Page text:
GUANTANAMO

Alleged bomber's lawyer wants to question Yemeni leader

 

The motion to depose Ali Abdullah Saleh was under seal at the Pentagon Tuesday; the Yemeni president is in the United States recovering from burns suffered in an ‘Arab Spring’ explosion at his presidential compound in Sana’a.

More information

About Abd al Rahim al Nashiri.

Born: Jan. 5, 1965 Mecca, Saudi Arabia

Captured: October 2002 United Arab Emirates

Profession: Told a 2007 military review that he was a merchant in Mecca who by 19 was a millionaire. CIA profile released by the White House in 2006 as al Qaeda Operations Chief in Arabian Peninsula at time of his capture

Paramilitary background: CIA profile said he fought in Chechnya and Tajikistan and trained at the Khaldan camp in Afghanistan in 1992.

Audio of U.S. military’s 2007 status hearing for Abd al Rahim al Nashiri, with white noise replacing description of torture at www.miamiherald.com/guantanamo

About the USS Cole

The 8,300-ton warship is based, or homeported, as the Navy calls it, in Norfolk, Virginia. It was commissioned, a formal ceremony, at Port Everglades, Florida, in 1996.

The ship is named for Marine Sgt. Darrell S. Cole, a bugler turned machine-gunner, who was killed in the Battle of Iwo Jima in World War II and posthumously awarded the Medal of Honor.

It was on a refueling stop in October 2000 when two al Qaida suicide bombers detonated a bomb-laden skiff into the side, killing themselves and ultimately claiming the lives of 17 Americans.

They were: Hull Maintenance Technician Second Class Kenneth Eugene Clodfelter, 21, of Mechanicsville, Va. Electronics Technician Chief Petty Officer Richard Costelow, 35, of Morrisville, Pa. Mess Management Specialist Seaman Lakeina Monique Francis, 19, of Woodleaf, N.C. Information Systems Technician Timothy Lee Gauna, 21, of Rice, Texas Signalman Seaman Cherone Louis Gunn, 22, of Rex, Ga. Seaman James Rodrick McDaniels, 19, of Norfolk, Va. Engineman Second Class Marc Ian Nieto, 24, of Fond du Lac, Wis. Electronics Warfare Technician Second Class Ronald Scott Owens, 24, of Vero Beach, Fla. Seaman Lakiba Nicole Palmer, 22, of San Diego, Calif. Engineman Fireman Joshua Langdon Parlett, 19, of Churchville, Md. Fireman Patrick Howard Roy, 19, of Keedysville, Md. Electronics Warfare Technician First Class Kevin Shawn Rux, 30, of Portland, N.D. Mess Management Specialist Third Class Ronchester Manangan Santiago, 22, Kingsville, Texas Operations Specialist Second Class Timothy Lamont Saunders, 32, of Ringgold, Va. Fireman Gary Graham Swenchonis Jr., 26, Rockport, Texas Ensign Andrew Triplett, 31, of Macon, Miss. Seaman Craig Bryan Wibberley, 19, of Williamsport, Md.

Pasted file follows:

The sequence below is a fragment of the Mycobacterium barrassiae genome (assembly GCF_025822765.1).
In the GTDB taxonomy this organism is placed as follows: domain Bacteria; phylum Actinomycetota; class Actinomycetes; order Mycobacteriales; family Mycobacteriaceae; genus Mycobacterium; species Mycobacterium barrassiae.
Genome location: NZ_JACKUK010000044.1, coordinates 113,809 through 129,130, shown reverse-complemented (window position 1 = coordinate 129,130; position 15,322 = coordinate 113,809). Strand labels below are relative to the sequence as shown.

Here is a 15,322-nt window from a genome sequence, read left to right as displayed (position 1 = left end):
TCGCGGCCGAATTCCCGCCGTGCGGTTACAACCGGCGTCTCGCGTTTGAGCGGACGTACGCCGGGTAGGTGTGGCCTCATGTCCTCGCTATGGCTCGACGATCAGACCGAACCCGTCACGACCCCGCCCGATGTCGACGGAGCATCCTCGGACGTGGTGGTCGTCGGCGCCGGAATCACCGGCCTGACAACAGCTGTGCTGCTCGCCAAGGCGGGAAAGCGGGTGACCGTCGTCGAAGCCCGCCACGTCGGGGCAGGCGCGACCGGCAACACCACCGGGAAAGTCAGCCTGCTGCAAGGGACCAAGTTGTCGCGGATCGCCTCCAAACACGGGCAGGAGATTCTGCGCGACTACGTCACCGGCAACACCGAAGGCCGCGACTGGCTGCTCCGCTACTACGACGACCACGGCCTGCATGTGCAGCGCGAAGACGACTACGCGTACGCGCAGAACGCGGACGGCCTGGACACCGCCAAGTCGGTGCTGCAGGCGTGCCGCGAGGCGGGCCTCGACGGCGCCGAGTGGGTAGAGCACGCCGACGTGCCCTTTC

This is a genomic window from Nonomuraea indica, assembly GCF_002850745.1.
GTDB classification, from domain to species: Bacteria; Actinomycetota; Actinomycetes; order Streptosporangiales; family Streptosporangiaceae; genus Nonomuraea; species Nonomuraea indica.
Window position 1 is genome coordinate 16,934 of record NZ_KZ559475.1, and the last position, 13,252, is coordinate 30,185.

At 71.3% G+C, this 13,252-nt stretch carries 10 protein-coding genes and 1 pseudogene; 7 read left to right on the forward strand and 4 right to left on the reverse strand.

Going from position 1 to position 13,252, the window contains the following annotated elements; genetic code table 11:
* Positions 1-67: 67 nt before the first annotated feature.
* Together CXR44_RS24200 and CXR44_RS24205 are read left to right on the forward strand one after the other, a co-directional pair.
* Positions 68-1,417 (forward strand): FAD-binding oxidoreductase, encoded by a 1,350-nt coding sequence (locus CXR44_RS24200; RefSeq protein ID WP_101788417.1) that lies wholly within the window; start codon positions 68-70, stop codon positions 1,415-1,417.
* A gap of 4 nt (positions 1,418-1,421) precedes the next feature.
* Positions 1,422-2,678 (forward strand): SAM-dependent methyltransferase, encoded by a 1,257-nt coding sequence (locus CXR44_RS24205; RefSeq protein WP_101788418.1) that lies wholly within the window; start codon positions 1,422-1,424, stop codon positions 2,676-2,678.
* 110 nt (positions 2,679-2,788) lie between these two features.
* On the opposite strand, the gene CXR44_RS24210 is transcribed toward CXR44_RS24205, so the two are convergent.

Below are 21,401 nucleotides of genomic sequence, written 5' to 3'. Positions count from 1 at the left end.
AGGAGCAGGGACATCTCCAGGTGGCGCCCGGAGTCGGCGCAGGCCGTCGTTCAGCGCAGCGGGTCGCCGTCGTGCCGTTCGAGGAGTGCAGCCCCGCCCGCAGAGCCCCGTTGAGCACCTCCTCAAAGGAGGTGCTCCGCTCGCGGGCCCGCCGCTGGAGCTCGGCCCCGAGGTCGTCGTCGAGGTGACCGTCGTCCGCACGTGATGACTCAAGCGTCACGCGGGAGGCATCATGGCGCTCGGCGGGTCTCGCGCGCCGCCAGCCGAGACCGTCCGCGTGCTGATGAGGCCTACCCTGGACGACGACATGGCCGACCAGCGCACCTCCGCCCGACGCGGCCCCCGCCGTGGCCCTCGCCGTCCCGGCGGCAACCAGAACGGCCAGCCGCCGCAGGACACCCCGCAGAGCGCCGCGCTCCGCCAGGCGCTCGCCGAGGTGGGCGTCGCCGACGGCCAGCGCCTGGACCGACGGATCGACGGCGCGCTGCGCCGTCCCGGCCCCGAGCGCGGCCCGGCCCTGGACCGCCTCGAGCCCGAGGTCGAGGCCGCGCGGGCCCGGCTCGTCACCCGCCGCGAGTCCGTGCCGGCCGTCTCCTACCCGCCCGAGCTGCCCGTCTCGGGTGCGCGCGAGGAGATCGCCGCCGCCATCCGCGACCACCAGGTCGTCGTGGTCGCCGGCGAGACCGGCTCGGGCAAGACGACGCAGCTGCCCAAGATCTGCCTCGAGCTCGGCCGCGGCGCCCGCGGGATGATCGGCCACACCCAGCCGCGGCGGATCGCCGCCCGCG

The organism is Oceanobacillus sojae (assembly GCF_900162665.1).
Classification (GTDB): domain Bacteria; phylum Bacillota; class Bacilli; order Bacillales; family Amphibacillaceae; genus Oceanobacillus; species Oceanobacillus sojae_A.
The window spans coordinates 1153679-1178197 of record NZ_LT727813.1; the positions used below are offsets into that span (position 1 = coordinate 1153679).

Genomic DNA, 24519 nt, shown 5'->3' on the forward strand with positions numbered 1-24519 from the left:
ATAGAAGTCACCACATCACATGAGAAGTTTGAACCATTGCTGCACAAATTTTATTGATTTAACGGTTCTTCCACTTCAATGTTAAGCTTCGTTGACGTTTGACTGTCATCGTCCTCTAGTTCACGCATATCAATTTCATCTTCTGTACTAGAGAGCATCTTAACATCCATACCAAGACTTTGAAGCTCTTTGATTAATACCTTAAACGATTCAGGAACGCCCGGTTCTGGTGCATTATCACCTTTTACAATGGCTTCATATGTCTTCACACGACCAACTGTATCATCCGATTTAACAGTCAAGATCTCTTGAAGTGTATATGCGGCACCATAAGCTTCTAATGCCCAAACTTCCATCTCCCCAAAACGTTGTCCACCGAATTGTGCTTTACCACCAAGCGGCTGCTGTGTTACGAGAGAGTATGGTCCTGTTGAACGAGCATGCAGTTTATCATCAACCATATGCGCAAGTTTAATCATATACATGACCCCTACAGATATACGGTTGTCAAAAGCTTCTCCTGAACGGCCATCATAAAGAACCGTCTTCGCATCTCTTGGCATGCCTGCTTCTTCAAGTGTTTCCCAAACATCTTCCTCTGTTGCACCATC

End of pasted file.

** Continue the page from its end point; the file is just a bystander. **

crosenberg@miamiherald.com

Guantánamo defense lawyers for an alleged al Qaida bomber asked an Army judge on Tuesday to order Yemeni President Ali Abdullah Saleh to undergo war court questioning at a New York hospital.

Navy Lt. Cmdr. Stephen Reyes wouldn’t say what he wants to ask the former Yemeni strongman on behalf of Abd al Rahim al Nashiri, who faces a death penalty trial at Guantánamo next year. He did said he believed the chief military commissions judge could issue a subpoena that “would compel the Yemeni president to be deposed” — despite a U.S. State Department declaration that the 69-year-old Yemeni would receive diplomatic immunity as head of state.

Saleh arrived in the United States this weekend for treatment of burns he suffered in June during a bomb attack at his palace mosque amid a popular uprising to oust him from power. Elections for his replacement are slated for Feb. 21.

Pentagon prosecutors alleged that Nashiri, a self-described former millionaire from Mecca, Saudi Arabia, orchestrated al Qaeda’s bombing of the USS Cole off Yemen in October 2000 when Saleh was firmly in charge of his homeland. Suicide bombers blew up the $1 billion U.S. warship in Aden harbor, killing 17 U.S. sailors.

It was also during Saleh’s tenure that some other accused Cole bombers were captured, convicted and escaped from a Sana’a prison.

The filing was under seal Tuesday to give U.S. intelligence agencies time to scrub it.

Pentagon prosecutors have yet to respond, and a spokesman for the Yemeni Embassy in Washington had no comment.

The prosecution seeks the execution of Nashiri as Osama bin Laden’s alleged chief of Arabian Sea operations against both U.S. ships as well as the French oil tanker the Limburg. A crew member died in the October 2002 attack.

Defense lawyers argue that Nashiri’s case is tainted by torture because CIA agents waterboarded him and interrogated him with a revving drill and a handgun cocked near his head before his transfer to the U.S. Navy base in Cuba in September 2006 for trial.

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